Reds farm system has some budding star prospects
By Brian Bennett
With about one-third of the minor-league season complete, the Louisville Bats remain stuck near the bottom of the International League standings. But elsewhere on the Cincinnati Reds farm, there is plenty of good news to report.
Many of the Reds' top prospects have put up big numbers, providing hope to one of the lowest-rated farm systems in baseball. Unfortunately for Bats fans, most of those prospects are at the lower levels, though current Louisville players William Bergolla, Ray Olmedo and Chris Denorfia have drawn rave reviews from Reds farm director Johnny Almaraz.
Here's a look at how some of those youngsters are doing at other levels:
As one of the Reds' few positional prospects above A-ball, first baseman Joey Votto has responded well to his first taste of Double-A with the Chattanooga Lookouts. The 22-year-old was hitting .293 with six home runs and a .377 on-base percentage through 46 games.
"He's making great strides defensively," Almaraz said. "He takes a lot of pride in his hitting and his at-bats, but even there he has room to improve."
Left-hander Phil Dumatrait looks ready for a mid-summer promotion. The 24-year-old is 3-3 with a 3.27 ERA.
"He's very consistent," Almaraz said. "He's getting ahead of hitters and not walking as many guys. It's only a matter of time before deserves a chance at Triple-A."
Another interesting pitcher at Chattanooga is 24-year-old reliever Carlos Guevara. He doesn't throw particularly hard but has a tricky screwball that has helped him compile a 2.54 ERA and 37 strikeouts in 28 1/3 innings.
Sarasota is home to the Reds' great hope for a future ace, 20-year-old fireballer Homer Bailey. The right-hander has thrown two six-inning no-hitters this season, but some other outings haven't been as sharp. He owns a 3.48 ERA and 61 strikeouts in 51 2/3 innings.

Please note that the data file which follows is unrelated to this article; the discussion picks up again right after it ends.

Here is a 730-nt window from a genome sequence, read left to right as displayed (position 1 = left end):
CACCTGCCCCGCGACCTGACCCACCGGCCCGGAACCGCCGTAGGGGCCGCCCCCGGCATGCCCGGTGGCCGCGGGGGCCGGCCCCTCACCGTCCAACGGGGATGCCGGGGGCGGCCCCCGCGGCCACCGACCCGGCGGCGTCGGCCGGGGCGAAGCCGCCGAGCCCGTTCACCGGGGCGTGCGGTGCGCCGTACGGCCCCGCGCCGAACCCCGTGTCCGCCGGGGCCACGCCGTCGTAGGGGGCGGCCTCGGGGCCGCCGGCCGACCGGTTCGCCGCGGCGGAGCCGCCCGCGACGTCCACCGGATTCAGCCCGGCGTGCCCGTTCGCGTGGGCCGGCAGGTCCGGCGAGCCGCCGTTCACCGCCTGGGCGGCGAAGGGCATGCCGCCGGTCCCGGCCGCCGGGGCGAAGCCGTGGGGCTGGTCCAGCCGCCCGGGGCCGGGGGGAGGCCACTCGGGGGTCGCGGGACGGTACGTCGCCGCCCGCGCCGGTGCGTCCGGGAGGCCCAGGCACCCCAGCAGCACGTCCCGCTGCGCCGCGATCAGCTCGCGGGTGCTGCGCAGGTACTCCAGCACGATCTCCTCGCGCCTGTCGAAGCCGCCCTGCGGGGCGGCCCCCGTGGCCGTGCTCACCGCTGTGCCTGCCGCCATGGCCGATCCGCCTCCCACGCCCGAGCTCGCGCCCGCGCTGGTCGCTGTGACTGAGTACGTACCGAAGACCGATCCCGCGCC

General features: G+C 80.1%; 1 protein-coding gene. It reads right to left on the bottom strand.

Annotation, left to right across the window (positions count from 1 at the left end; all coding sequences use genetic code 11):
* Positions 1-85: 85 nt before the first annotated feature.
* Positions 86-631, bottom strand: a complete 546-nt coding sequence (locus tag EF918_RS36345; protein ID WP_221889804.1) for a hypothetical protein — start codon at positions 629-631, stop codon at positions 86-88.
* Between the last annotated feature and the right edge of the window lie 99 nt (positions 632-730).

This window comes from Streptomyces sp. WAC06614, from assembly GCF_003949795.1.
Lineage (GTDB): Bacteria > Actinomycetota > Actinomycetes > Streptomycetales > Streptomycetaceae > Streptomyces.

"He's down there so he can establish a consistent routine and have consistent starts time after time," Almaraz said. "He's something special. If he keeps doing what he needs to do, hopefully we can challenge him at the next level."
Shortstop Paul Janish was recently promoted to Sarasota from Low-A Dayton, where he hit .398 in 26 games. The 23-year-old missed much of last season with Tommy John surgery.
"He developed a lot of confidence mentally, made all the plays defensively and was a real leader of that club," Almaraz said. "He deserved a promotion."
Probably no prospect has emerged more for the Reds this year than 20-year-old Johnny Cueto. The right-hander has a 2.49 ERA, 59 strikeouts and only 25 hits allowed in 47 innings at Dayton.
"He has an electric fastball that's anywhere from 91 to 96 (mph.)," Almaraz said, "and (former Bats pitching coach) Mario Soto taught him a really good changeup."
Dayton also boasts the Reds' top positional prospect in outfielder Jay Bruce (.260, nine home runs and 32 RBIs) and second-best pitching prospect in right-hander Travis Wood (4-0, 3.74 ERA).
The Reds have experienced surprising success at the big-league level this season. But they know that the future depends on the pipeline continuing to produce results.
"Our entire development staff, from our coordinators to our managers to our hitting and pitching coaches, are working extremely hard," Almaraz said. "It's a tribute to them that these kids are flourishing."